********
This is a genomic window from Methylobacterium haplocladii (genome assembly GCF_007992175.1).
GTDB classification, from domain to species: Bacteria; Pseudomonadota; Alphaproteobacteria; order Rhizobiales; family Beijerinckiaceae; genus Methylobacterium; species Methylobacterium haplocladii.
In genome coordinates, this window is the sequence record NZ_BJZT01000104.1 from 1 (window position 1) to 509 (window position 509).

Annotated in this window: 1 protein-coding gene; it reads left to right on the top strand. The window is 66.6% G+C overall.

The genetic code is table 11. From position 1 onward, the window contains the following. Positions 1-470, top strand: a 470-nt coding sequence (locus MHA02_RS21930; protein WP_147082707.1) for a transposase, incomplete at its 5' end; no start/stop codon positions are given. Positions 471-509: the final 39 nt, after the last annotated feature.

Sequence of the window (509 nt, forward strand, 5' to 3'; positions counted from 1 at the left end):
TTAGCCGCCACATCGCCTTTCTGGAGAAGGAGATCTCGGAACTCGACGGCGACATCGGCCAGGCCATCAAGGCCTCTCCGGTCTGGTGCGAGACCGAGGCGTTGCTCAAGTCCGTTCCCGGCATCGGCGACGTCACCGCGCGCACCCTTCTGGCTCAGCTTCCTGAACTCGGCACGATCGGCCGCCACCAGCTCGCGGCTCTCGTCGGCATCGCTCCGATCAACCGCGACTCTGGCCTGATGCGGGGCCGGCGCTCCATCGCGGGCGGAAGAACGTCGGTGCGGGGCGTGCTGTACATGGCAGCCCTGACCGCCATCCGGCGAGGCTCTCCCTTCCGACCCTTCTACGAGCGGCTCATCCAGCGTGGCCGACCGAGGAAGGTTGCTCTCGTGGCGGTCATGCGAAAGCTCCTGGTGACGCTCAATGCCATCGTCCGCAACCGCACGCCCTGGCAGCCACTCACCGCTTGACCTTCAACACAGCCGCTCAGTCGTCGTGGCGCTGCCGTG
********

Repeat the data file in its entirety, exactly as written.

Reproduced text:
This is a genomic window from Methylobacterium haplocladii (genome assembly GCF_007992175.1).
GTDB classification, from domain to species: Bacteria; Pseudomonadota; Alphaproteobacteria; order Rhizobiales; family Beijerinckiaceae; genus Methylobacterium; species Methylobacterium haplocladii.
In genome coordinates, this window is the sequence record NZ_BJZT01000104.1 from 1 (window position 1) to 509 (window position 509).

Annotated in this window: 1 protein-coding gene; it reads left to right on the top strand. The window is 66.6% G+C overall.

The genetic code is table 11. From position 1 onward, the window contains the following. Positions 1-470, top strand: a 470-nt coding sequence (locus MHA02_RS21930; protein WP_147082707.1) for a transposase, incomplete at its 5' end; no start/stop codon positions are given. Positions 471-509: the final 39 nt, after the last annotated feature.

Sequence of the window (509 nt, forward strand, 5' to 3'; positions counted from 1 at the left end):
TTAGCCGCCACATCGCCTTTCTGGAGAAGGAGATCTCGGAACTCGACGGCGACATCGGCCAGGCCATCAAGGCCTCTCCGGTCTGGTGCGAGACCGAGGCGTTGCTCAAGTCCGTTCCCGGCATCGGCGACGTCACCGCGCGCACCCTTCTGGCTCAGCTTCCTGAACTCGGCACGATCGGCCGCCACCAGCTCGCGGCTCTCGTCGGCATCGCTCCGATCAACCGCGACTCTGGCCTGATGCGGGGCCGGCGCTCCATCGCGGGCGGAAGAACGTCGGTGCGGGGCGTGCTGTACATGGCAGCCCTGACCGCCATCCGGCGAGGCTCTCCCTTCCGACCCTTCTACGAGCGGCTCATCCAGCGTGGCCGACCGAGGAAGGTTGCTCTCGTGGCGGTCATGCGAAAGCTCCTGGTGACGCTCAATGCCATCGTCCGCAACCGCACGCCCTGGCAGCCACTCACCGCTTGACCTTCAACACAGCCGCTCAGTCGTCGTGGCGCTGCCGTG